For all of its heady ideas, some of which it explores to greater effect than others, Buñuel in the Labyrinth of the Turtles is most striking for how it illustrates that animation isn’t a mere subcategory of cinema. That movies have always been a unique medium for how they see reality and unreality as two overlapping roads towards the same truth.
Consequences thrums with a vibrant current — propelled by a dizzying churn of cigarettes, cocaine, fistfights, and shirtless young men — until arriving at its predictably explosive conclusion. The film’s perspective may be austere, but its heart is defiantly exuberant.
Fans might be appeased by a successful bunt in a long summer of disgraceful strike-outs, but this is still a maddening failure when compared to the remarkable artistry of “Into the Spider-Verse” or the raw pathos of Sam Raimi’s “Spider-Man 2.”
The Raft, like the people aboard it, floats along the surface of a vast ocean of mystery and memory. The result is a bizarre, captivating, and borderline unbelievable memory play that only supports a hypothesis Genovés wasn’t prepared to consider: We are blind to the world as it is when we only saw the world as we are.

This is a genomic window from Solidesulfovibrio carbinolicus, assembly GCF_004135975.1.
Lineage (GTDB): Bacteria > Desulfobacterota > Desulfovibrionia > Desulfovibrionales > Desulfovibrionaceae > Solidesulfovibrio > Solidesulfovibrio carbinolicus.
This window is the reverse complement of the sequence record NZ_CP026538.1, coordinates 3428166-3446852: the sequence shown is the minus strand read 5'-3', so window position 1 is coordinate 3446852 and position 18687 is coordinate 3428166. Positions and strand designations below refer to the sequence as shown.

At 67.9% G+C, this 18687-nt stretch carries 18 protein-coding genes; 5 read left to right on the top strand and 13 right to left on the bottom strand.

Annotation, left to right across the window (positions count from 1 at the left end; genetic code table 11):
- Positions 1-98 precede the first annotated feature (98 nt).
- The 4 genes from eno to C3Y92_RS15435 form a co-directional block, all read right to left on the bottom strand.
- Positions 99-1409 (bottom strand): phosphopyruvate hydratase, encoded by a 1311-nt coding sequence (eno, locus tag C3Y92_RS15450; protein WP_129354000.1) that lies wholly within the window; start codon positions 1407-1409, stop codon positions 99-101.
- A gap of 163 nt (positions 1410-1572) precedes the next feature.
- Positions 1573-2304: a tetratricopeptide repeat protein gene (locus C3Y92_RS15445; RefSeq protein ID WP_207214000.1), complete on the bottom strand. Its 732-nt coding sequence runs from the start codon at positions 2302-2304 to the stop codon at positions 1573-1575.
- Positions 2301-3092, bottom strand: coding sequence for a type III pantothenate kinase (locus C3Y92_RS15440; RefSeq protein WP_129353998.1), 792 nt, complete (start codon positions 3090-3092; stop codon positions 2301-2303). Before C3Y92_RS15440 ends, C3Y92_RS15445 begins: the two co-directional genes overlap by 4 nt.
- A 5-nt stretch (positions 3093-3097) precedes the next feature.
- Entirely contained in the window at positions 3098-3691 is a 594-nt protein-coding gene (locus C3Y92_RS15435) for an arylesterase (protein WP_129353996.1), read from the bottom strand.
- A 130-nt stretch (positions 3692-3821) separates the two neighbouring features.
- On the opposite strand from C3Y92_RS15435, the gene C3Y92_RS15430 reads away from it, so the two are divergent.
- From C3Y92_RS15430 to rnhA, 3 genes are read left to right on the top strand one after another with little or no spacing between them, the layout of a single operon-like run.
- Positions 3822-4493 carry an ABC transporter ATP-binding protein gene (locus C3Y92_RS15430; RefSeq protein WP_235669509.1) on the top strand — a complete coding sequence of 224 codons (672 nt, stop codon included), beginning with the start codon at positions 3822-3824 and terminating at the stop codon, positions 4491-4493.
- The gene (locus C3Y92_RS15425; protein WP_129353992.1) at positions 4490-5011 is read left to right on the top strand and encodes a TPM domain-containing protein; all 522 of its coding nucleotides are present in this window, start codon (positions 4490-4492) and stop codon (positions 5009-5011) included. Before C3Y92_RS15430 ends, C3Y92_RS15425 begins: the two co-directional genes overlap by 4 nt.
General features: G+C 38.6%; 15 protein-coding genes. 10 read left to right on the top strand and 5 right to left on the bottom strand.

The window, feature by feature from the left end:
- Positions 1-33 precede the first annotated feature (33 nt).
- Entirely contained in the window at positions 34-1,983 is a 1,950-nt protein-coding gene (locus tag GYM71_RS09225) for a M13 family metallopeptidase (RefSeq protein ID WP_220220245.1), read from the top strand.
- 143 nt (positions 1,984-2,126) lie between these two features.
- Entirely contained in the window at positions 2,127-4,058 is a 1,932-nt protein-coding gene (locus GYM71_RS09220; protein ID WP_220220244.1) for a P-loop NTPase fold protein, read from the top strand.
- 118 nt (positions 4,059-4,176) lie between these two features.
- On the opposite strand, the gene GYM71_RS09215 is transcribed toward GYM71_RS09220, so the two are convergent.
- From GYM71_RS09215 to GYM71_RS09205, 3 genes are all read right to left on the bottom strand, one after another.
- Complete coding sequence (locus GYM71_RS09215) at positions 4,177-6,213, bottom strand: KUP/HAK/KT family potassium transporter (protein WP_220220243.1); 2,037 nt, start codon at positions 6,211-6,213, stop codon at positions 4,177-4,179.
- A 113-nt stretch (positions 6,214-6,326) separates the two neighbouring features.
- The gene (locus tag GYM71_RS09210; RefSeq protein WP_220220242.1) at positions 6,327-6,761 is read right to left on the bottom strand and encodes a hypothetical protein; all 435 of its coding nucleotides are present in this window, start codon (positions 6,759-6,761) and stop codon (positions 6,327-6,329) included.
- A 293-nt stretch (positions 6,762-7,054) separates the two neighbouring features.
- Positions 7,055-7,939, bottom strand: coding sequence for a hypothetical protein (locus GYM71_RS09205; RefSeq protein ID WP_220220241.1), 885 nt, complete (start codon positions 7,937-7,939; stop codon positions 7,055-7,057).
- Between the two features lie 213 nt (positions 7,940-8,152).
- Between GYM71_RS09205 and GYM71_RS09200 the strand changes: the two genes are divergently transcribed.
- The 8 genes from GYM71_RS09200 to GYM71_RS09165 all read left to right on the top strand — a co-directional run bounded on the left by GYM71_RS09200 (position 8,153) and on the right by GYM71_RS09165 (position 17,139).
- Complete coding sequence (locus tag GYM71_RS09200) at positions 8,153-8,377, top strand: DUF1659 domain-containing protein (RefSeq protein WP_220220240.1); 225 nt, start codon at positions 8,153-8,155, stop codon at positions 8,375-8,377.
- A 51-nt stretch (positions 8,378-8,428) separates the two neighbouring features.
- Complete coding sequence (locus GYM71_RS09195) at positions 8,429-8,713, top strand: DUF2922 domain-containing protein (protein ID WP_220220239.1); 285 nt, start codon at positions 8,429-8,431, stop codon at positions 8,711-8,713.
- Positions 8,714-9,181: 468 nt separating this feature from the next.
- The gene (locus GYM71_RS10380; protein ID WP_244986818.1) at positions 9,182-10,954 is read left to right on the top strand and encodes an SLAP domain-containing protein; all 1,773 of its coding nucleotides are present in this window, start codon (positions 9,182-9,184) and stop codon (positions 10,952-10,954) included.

This is an important and compulsively watchable portrait made by someone who understands the brute power of broadcast media and the people who make it for all the world to see, but it can only afford Mike Wallace with a little moment of truth, and the satisfaction of playing his part in the greater continuum of things.
As Endgame sputters to the finish line, it leaves the impression of witnessing a Marvel Movie Marathon compressed to three hours — and 58 seconds, but trust me, they’re disposable — of unbridled fan service.
A blunt, breathless, and astoundingly unsentimental morality play that’s told with the intensity of a ticking-clock thriller, Wolfgang Fischer’s Styx is every bit as ominous as its title suggests, and far less fanciful.
Knock Down the House takes its viewers on the inside of a propulsive movement that’s changing by the moment, an energetic look inside history as its being made, even when the results aren’t always the ones that are so fervently hoped for.
Reaping the benefits of a generation that compulsively records the evidence of their crimes, Fyre exploits a motherlode of private footage that festival mastermind Billy McFarland commissioned throughout the process. It’s less of a snarky recap than a clinical post-mortem.
Perfect Strangers takes too much time to get to its big game — nearly its full first act is consumed by introductions and set dressing, most of it unnecessary, considering how believable the group’s chemistry is — but once it kicks into gear, the effect is dizzying.
"Divide and Conquer” illustrates the similarities between Ailes and Trump so well that the documentary’s happy ending can’t help but leave behind a queasy aftertaste: Ailes may be dead, but he’s still the most powerful man in the world.